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State v. McAlpin
Washington Supreme Court
740 P.2d 824 (1987)
Douglas McAlpin (defendant) entered a plea agreement with the state (plaintiff) and pleaded guilty to first-degree robbery. McAlpin also confessed to involvement in additional burglaries and criminal trespasses but was not charged with these crimes because McAlpin agreed to make restitution. A presentence investigation report showed that McAlpin had an extensive juvenile record, including five felony convictions before McAlpin turned 15 years old, two second-degree theft convictions when McAlpin was between 15 and 18 years old, and several additional felony arrests that prosecutors handled informally. The presumptive sentencing range for first-degree robbery was 46 to 61 months. The sentencing statute permitted the court to consider the seriousness of the crime and the offender’s criminal history when sentencing the defendant. The sentencing statute limited consideration of criminal history to current convictions and prior juvenile convictions for offenses committed when the defendant was between 15 and 18 years old. The state recommended the maximum of 61 months. The trial court sentenced McAlpin to 90 months. McAlpin appealed the sentence.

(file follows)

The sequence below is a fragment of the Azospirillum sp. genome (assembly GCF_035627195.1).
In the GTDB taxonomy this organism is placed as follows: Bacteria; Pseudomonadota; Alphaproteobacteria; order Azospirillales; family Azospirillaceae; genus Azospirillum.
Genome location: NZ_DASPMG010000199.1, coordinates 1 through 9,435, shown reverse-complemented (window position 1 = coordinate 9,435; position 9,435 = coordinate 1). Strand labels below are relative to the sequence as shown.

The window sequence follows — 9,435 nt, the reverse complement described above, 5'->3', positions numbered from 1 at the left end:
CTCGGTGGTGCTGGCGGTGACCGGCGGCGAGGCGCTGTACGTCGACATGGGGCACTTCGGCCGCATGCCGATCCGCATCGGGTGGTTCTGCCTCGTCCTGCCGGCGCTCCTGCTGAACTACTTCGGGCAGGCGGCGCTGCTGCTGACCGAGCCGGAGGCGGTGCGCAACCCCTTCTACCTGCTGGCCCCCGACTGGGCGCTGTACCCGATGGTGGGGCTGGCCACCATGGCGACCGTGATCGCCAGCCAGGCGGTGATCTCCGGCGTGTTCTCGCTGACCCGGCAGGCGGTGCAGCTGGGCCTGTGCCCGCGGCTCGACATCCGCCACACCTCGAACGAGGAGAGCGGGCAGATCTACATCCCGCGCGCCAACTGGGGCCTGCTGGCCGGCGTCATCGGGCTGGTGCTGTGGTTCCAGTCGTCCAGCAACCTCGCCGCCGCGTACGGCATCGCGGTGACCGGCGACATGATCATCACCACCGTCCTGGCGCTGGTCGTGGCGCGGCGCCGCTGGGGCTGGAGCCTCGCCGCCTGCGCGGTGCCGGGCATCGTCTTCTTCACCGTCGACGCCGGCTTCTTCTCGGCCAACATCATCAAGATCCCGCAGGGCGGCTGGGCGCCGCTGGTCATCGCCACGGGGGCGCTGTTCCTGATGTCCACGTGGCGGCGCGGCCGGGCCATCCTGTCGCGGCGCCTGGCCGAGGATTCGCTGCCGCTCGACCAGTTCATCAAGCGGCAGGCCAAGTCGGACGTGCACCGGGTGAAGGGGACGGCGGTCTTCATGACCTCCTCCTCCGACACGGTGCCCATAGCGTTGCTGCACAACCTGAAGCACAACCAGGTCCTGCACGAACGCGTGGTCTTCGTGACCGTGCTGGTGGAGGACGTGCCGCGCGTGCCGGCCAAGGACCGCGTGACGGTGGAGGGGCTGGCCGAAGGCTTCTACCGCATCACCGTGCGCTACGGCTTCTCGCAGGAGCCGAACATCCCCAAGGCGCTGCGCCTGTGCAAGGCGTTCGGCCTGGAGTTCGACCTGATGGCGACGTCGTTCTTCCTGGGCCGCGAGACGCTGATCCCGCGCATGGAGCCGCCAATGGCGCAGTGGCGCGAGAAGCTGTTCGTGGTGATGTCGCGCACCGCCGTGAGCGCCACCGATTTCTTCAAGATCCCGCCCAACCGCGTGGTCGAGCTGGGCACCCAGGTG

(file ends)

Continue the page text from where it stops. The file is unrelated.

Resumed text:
Rule of Law
Holding and Reasoning (Callow, J.)
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